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A: There are those who suspect Wildflower Center volunteers are the culpable and capable culprits. Yet, others think staff members play some, albeit small, role. You can torture us with your plant questions, but we will never reveal the Green Guru's secret identity.

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Tuesday - January 03, 2012

From: Austin, TX
Region: Southwest
Topic: Planting, Seasonal Tasks, Trees
Title: Planning garden tasks in advance from Austin
Answered by: Barbara Medford

QUESTION:

My yard was a disaster last year-grass and trees browning, early leaf fall on flowering plants, and water bills sky high, even with the limited watering days. What can I do this year to prevent this sort of thing from happening over and over?

ANSWER:

What a good time for New Year’s resolutions, aside from losing weight and cleaning out the garage. Unfortunately, many of the questions we answer  have to do with correcting something that has already been done. Short of inventing a time machine, we don’t know of much that can be done about planting and care mistakes made in the past, what we call the “Oops” factor. Once you have planted a tree in August in the summer and watched it die before Spring, or put in a water gulping lawn during drought and watering limitations, or tried to grow a plant needing full sun in shade, it is too late to save those plants, or the money, water, purchase expenses and back muscles already expended. 

We have three good New Year’s resolutions for you:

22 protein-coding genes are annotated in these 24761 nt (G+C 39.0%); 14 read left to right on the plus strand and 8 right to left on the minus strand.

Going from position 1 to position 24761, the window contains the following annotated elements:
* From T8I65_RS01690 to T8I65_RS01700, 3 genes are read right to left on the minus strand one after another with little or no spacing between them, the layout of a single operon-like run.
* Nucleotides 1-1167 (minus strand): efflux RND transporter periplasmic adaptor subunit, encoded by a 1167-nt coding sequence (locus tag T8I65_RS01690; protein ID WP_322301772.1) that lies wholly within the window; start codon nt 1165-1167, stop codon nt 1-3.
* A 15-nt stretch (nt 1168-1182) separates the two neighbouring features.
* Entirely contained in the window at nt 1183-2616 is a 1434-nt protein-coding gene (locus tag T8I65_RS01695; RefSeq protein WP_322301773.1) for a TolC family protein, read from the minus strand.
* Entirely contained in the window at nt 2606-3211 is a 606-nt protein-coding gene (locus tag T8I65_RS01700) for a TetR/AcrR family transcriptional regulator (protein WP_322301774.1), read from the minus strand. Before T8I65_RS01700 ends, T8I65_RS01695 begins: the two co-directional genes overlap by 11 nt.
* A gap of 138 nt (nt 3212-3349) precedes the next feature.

First, be reasonable. You live in Central Texas-you are not going to be able to reproduce a garden magazine cover, especially if the garden is in England or Bermuda. 
  
Second, resolve to make every effort to use plants native to your area; those are the plants best  suited to survive. There is no fertilizer or watering schedule or magic potion to make an exotic plant from a totally different environment flourish in your yard. 

Third, cut your losses. If you purchased an existing home with finicky plants or planted your own mistakes, quit trying to give them transfusions, let them go. And don’t repeat the mistake.

To help you keep these resolutions (sorry, no help on the weight or the garage) go to our Native Plant Database, and search on the appropriate plants for your purposes. Follow each plant link to our page on that plant and learn when it should be planted, what kind of water needs it has, what soil it can tolerate, if it needs good drainage, whether it is evergreen or deciduous, and when it blooms.  At the bottom of each plant page is a link to more information on that plant from Google. Learn all you can about preparation and care for each plant before you ever start hunting the shovel in the garage.

Of particular interest right now is the planting of trees and shrubs, woody plants. This is the best time of year to do so in Central Texas, when the plants are dormant and the heat is not beating down on the frail new roots. Consider visiting the Tree Talk, Winter Walk at the Wildflower Center on Saturday January 28.
 

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March 30, 2010 - We have a small bed with 4 copper canyon daisies. We cut them back in the fall but have not pruned them during growing season; as a result they become a big tangle by September. Should they be pruned ...
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Rainfall for Central Texas
July 20, 2009 - What dance will produce abundant rainfall in Central Texas?
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What is considered mid-winter in Austin, TX
April 03, 2007 - This question was submitted, but I am unsure of the dates the answer is indicating. When is mid-winter? Question: When should I cut back (and how far should I cut back) the following plants in ...
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Bluebonnets planted in late spring bloom, will they bloom again?
February 06, 2008 - New to South Texas & we decided to plant bluebonnets around our house. The seeds were planted in late spring & we were delighted to watch them start their initial growth-cycle. They ultimately produc...
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